Monday, April 23, 2007
Off-topic: Boris Yeltsin
I have now read a few obituaries of Boris Yeltsin that report (as seeming fact) that per-capita income in Russia fell by 75% during the Yeltsin years. (Here's one such article, from Forbes.com.) I was in Russia for a month in 1991, at the beginning of the Yeltsin era, and I lived there in 1997-98, towards the end of the Yeltsin era, with many visits in between. The notion that per-capita income fell by 75% is simply absurd. Does anyone believe that Russians were consuming two or three or four times as much of any good in 1991 than they were in 1998? As co-blogger Michael and I used to say to each other when presented with such proclaimed "facts" concerning large income falls, Russia must have been extremely wealthy in 1991. If the 75% decline is correct, then after the high growth rates of the 2000s, Russia would have just about caught up by now to the glorious heights that its juggernaut of a planned economy achieved in 1991.
There are many reasons for the insane figures on changes in per-capita income or consumption in Russia in the 1990s, but the chief culprit is the employment of bad price indices under a situation of repressed inflation prior to price liberalization in early 1992. So economic conditions of the pre-Yeltsin years are artificially boosted, and much of the measured fall of the Yeltsin years is just a recognition of the actual, pre-Yeltsin, situation. Many people have pointed out this problem over the years -- see my 1995 book on Russian reforms, for instance -- but somehow it now can be published as established fact that Yeltsin oversaw an economic collapse unparalleled in history.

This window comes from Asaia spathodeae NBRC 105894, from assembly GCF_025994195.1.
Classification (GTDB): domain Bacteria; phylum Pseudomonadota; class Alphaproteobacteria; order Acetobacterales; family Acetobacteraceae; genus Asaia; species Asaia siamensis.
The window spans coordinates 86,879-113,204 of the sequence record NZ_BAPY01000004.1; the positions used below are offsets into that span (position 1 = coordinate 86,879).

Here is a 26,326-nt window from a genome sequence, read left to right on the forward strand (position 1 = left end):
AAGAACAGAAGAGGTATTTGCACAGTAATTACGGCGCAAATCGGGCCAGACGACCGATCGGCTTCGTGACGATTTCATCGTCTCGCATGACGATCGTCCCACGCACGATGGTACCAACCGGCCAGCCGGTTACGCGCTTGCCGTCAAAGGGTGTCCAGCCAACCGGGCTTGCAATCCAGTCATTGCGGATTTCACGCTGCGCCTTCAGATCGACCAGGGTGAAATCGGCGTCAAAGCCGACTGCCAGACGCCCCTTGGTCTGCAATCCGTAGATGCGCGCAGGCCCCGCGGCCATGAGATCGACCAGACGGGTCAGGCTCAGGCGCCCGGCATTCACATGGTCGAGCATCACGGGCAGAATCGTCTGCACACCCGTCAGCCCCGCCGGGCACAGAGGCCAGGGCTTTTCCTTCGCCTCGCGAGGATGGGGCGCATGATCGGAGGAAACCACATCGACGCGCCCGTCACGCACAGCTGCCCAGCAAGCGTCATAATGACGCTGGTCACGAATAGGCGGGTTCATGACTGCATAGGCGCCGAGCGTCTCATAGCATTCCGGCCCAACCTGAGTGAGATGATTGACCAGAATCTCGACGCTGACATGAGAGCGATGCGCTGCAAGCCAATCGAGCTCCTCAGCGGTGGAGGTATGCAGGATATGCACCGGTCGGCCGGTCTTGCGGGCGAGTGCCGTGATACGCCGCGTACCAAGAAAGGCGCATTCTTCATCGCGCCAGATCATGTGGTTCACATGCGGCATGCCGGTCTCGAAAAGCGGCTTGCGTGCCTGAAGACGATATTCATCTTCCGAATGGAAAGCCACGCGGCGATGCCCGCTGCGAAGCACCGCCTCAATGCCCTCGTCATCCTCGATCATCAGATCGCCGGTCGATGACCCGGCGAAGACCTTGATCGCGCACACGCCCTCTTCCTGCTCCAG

As for Yeltsin's legacy more generally, I don't pretend to any special insight. His actions on Chechnya were tragic and disastrous, and I was not much of a fan of his 1993 storming of Parliament, though that one is more ambiguous in my mind. He left Russia with Putin, a move which has harmed Russia significantly, and promises deeper and sustained harm for the foreseeable future. But I always sort of felt, Chechnya aside (a big aside), that when the really big choices had to be made, choices about whether Russia was going to head towards individual freedom or totalitarianism, that in those instances, Yeltsin was at his best.
Nevertheless, I also sort of think that it might have been best if Yeltsin had not been re-elected in 1996. The co-opting of the media and the embrace of the oligarchs that were probably required for his re-election were too costly. Had Yeltsin lost, Mr. Zyuganov would have reversed the economic course, but the results, I think, would have been bad enough to discredit Zyuganov's party and its policies permanently. And it is very likely that today we would have someone other than the power-obsessed Putin presiding over a Russia prospering through high world energy prices and a sensible exchange rate (which they only achieved after the 1998 financial crisis).